Curry notes healthcare employers should continue COVID-19 precautions, such as personal protective equipment (PPE) use and social distancing, even as employees receive the vaccine. If the vaccines are fully approved and the employer mandates vaccination, the program should include plans for accommodating those employees who cannot take the vaccine for health or religious reasons protected by the ADA, Curry says. That may include additional PPE, changing shifts, or reassignment to other tasks.
“If these accommodations are not enough, the employer may have to allow the employee to take leave, for example, until it is safe to go back to work unvaccinated,” Curry says. “The same would apply to someone with religious claims, though employers are not required to do anything that would create an undue hardship for them. If you have a nurse who doesn’t want the vaccine but doesn’t have a health or religious exemption, there may not be many positions that person could fill at the same pay rate, so it might be an undue burden to allow them stay on even though they can’t perform their nursing duties.”
Curry points out the protected health or religious exemptions do not extend to general skepticism of the vaccine, or political beliefs. “If someone is generally antivaccination, whether as a social or political belief, that is not protected under the law. Once it is possible to mandate vaccination, the employer can choose what to do with that person based on his or her refusal.”
Discuss Claims of Exemption
Religious objections also require proof, says Jill M. Lashay, JD, shareholder with Buchanan Ingersoll & Rooney in Harrisburg, PA. Simply saying the words “religious objection” may not be enough. A physical disability also requires proof.
“Once the employee says he or she has a religious objection or a physical condition that prevents taking the vaccine, the employer has the right under the law to determine if it would be an undue hardship to accommodate this person,” Lashay explains. “They have to engage in a dialogue about this so the employer understands the basis of the objections and can make an informed decision about accommodation.”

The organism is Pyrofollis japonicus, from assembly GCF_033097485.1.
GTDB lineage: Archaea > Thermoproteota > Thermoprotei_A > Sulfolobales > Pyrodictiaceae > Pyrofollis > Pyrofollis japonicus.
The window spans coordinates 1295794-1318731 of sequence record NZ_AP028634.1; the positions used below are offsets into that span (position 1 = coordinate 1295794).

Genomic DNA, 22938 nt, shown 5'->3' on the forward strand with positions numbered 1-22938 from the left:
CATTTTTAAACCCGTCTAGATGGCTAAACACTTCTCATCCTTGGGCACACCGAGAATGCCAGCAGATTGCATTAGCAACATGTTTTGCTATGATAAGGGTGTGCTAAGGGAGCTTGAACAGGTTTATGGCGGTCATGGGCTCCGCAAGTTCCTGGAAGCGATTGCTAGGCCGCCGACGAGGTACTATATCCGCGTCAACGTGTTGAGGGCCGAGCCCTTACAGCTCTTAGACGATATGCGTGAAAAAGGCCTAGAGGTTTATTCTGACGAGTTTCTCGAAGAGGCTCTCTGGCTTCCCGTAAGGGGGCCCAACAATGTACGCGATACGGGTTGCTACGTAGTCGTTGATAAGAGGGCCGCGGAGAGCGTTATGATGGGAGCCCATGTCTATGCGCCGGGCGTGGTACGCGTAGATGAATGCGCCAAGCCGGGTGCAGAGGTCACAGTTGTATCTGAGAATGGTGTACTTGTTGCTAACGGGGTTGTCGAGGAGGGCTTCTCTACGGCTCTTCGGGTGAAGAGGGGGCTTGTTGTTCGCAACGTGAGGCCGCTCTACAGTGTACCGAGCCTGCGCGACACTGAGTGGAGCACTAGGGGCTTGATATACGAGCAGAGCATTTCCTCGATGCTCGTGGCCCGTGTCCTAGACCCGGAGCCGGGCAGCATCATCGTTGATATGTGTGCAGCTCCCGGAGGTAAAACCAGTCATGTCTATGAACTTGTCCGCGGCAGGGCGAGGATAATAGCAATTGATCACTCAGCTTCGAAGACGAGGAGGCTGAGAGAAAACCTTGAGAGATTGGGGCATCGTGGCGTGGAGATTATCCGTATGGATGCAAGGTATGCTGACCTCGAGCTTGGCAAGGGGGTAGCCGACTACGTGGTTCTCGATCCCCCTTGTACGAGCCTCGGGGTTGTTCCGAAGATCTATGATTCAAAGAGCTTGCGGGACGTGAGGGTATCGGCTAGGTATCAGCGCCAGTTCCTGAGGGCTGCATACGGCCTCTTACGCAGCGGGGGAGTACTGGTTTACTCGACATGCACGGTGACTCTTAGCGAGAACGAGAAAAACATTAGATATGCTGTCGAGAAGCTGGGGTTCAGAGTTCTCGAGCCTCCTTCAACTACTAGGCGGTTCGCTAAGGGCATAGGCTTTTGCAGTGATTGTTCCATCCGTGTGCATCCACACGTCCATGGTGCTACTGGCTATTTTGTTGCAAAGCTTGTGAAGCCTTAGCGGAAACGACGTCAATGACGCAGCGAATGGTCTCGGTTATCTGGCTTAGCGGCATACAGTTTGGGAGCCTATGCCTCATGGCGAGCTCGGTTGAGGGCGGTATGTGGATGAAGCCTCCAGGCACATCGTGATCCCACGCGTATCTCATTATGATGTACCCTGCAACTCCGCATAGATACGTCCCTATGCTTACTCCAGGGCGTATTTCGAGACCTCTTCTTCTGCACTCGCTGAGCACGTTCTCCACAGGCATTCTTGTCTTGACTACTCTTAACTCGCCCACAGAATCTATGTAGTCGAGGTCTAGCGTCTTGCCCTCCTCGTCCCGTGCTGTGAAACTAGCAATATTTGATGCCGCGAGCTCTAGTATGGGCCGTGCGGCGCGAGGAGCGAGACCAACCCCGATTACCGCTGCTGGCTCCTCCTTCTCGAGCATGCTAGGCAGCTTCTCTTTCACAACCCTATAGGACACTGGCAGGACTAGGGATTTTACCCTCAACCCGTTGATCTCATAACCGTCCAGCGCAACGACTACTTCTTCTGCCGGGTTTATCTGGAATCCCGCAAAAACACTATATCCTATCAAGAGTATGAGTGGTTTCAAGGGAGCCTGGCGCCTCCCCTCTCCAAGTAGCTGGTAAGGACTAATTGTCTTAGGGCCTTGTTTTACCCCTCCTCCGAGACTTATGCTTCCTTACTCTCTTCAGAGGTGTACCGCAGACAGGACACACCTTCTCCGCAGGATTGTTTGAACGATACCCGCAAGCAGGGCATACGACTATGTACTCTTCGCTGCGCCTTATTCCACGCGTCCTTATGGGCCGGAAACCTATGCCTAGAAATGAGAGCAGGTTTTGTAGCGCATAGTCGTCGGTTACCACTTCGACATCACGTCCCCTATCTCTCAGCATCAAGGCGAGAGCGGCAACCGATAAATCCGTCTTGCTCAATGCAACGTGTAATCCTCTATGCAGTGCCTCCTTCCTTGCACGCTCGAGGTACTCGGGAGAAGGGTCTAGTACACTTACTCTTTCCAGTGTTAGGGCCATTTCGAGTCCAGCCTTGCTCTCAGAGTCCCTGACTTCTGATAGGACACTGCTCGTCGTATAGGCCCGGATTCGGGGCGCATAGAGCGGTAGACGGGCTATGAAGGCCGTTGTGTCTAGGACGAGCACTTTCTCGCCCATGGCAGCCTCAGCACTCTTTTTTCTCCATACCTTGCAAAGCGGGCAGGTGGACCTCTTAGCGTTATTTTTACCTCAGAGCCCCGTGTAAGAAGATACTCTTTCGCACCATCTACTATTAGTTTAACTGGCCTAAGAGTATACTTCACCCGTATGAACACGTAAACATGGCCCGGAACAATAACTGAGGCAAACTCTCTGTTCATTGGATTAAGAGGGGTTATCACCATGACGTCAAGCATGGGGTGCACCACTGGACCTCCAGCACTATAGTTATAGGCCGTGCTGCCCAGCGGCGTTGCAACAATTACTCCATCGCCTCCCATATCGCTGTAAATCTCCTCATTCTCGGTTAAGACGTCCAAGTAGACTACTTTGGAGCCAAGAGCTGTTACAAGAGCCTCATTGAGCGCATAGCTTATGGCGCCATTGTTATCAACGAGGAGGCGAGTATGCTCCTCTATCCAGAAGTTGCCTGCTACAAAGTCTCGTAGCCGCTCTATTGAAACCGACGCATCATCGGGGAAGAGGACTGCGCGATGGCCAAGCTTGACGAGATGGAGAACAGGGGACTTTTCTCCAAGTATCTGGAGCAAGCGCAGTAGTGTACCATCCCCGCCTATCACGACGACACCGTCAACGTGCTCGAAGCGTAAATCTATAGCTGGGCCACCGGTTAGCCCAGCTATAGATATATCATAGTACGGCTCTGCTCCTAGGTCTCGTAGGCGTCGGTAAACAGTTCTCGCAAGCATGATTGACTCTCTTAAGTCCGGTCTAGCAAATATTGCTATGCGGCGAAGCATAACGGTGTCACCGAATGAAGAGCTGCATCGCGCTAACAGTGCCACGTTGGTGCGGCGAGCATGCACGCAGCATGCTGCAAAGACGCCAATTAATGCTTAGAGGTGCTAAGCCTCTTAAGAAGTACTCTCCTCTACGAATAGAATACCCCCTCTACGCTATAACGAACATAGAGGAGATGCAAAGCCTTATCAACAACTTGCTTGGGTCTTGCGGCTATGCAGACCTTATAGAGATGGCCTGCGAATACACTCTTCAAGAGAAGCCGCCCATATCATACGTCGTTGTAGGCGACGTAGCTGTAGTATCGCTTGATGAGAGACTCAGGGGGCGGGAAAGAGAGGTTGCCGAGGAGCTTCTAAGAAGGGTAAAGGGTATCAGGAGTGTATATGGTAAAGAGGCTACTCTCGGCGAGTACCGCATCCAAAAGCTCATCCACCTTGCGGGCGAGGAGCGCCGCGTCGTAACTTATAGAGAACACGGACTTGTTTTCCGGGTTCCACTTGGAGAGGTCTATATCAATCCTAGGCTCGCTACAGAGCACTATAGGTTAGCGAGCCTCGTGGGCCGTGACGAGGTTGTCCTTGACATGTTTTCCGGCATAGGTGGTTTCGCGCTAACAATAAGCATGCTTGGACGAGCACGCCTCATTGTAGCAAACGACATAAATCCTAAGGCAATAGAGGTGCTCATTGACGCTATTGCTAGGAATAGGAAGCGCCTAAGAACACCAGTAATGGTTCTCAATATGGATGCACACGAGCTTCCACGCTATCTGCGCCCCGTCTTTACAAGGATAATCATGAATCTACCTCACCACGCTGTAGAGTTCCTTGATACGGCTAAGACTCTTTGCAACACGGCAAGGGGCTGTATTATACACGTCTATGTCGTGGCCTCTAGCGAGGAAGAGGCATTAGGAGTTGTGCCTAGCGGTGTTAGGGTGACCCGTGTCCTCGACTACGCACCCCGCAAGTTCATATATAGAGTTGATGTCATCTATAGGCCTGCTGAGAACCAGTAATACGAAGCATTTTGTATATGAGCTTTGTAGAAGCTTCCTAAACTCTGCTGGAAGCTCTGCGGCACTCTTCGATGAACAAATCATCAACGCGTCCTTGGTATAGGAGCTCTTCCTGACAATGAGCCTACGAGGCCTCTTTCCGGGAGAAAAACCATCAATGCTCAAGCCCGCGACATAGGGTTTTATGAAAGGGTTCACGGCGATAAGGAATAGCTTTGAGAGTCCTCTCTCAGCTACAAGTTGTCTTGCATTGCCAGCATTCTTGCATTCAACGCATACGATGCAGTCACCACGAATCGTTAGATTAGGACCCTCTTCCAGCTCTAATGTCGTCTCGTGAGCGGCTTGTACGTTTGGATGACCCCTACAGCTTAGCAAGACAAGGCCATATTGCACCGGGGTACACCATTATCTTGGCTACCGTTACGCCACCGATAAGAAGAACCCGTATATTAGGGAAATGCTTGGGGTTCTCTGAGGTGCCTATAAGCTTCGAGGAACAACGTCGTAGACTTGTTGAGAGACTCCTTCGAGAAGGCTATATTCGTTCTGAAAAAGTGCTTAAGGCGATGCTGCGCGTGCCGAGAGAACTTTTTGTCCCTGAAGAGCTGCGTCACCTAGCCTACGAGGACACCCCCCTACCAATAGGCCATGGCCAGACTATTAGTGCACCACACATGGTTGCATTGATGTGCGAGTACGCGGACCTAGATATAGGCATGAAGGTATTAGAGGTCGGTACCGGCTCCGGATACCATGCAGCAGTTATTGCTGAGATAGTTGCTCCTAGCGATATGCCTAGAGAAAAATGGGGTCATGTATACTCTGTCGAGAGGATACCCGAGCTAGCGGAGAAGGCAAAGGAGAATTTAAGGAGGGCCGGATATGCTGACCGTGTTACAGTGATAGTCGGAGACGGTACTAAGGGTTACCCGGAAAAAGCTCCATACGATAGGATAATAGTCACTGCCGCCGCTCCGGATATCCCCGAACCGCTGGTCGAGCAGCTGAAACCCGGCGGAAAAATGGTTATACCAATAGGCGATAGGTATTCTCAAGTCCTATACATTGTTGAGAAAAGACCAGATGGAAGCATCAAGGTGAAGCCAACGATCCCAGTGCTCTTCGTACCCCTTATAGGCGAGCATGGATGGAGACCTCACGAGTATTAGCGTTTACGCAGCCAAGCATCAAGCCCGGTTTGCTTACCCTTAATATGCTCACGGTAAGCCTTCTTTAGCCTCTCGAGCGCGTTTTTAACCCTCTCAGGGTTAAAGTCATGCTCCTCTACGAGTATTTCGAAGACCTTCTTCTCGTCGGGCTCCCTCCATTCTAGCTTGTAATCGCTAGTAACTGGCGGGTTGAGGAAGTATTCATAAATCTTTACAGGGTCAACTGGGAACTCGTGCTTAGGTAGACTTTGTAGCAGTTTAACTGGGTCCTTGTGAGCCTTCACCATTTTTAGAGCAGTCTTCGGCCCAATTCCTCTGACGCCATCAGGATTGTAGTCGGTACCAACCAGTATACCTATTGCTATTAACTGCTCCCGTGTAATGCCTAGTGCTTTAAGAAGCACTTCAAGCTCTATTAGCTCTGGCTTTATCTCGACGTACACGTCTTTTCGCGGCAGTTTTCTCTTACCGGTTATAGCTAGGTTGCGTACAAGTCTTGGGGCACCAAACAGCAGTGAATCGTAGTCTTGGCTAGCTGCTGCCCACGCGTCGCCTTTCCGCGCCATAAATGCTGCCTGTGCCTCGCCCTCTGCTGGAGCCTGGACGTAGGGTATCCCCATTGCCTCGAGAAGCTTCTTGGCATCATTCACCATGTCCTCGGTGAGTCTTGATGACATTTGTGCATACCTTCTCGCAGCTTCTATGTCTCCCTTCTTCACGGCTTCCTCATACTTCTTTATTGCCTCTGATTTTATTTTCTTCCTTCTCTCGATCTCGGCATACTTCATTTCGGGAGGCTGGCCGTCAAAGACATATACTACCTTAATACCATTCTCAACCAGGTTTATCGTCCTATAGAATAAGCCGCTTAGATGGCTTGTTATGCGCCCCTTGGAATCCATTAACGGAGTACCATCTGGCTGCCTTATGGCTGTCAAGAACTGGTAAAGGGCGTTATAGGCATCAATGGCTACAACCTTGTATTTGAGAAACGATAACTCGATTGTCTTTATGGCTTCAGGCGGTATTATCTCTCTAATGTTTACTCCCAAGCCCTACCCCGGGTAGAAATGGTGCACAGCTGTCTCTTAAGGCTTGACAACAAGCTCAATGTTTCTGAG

Lashay says she is hearing considerable concern from employees about whether they can be forced to take the COVID-19 vaccine, consistent with the American Nurses Foundation survey results.
“We are hearing about pushback. I would anticipate that a lot of people who are uncertain about it will go to their physician and say they have some chronic pre-existing condition and it’s not safe to get the vaccine,” she says. “The religious objection could be part of an established, well-known religious faith, or the law says it also can simply be a sincerely held belief that constitutes a religion for the individual.”
Avoid Discrimination Claims
If a healthcare employer decides to mandate the COVID-19 vaccine, it must have “evenhanded, across-the-board requirements and repercussions” to avoid discrimination claims, says Jill K. Luft, JD, officer with Greensfelder, Hemker & Gale in St. Louis. Risk managers also must work to avoid any violation of the National Labor Relations Act, which prohibits employers from taking disciplinary action against employees who engage in protected, concerted activity regarding conditions in the workplace.
If a person is harmed by a required vaccination, that would result in a workers’ compensation claim, Luft notes.
“There are other practical considerations, such as the fact that it’s a two-shot series and many people report feeling fatigued afterward. You may have to consider the possibility of having multiple employees out of work if you are doing a mass vaccination program,” she says. “If a lot of your top performers or a big group of employees refuse to take it, what are you going to do? Are you going to lose a big chunk of your workforce?”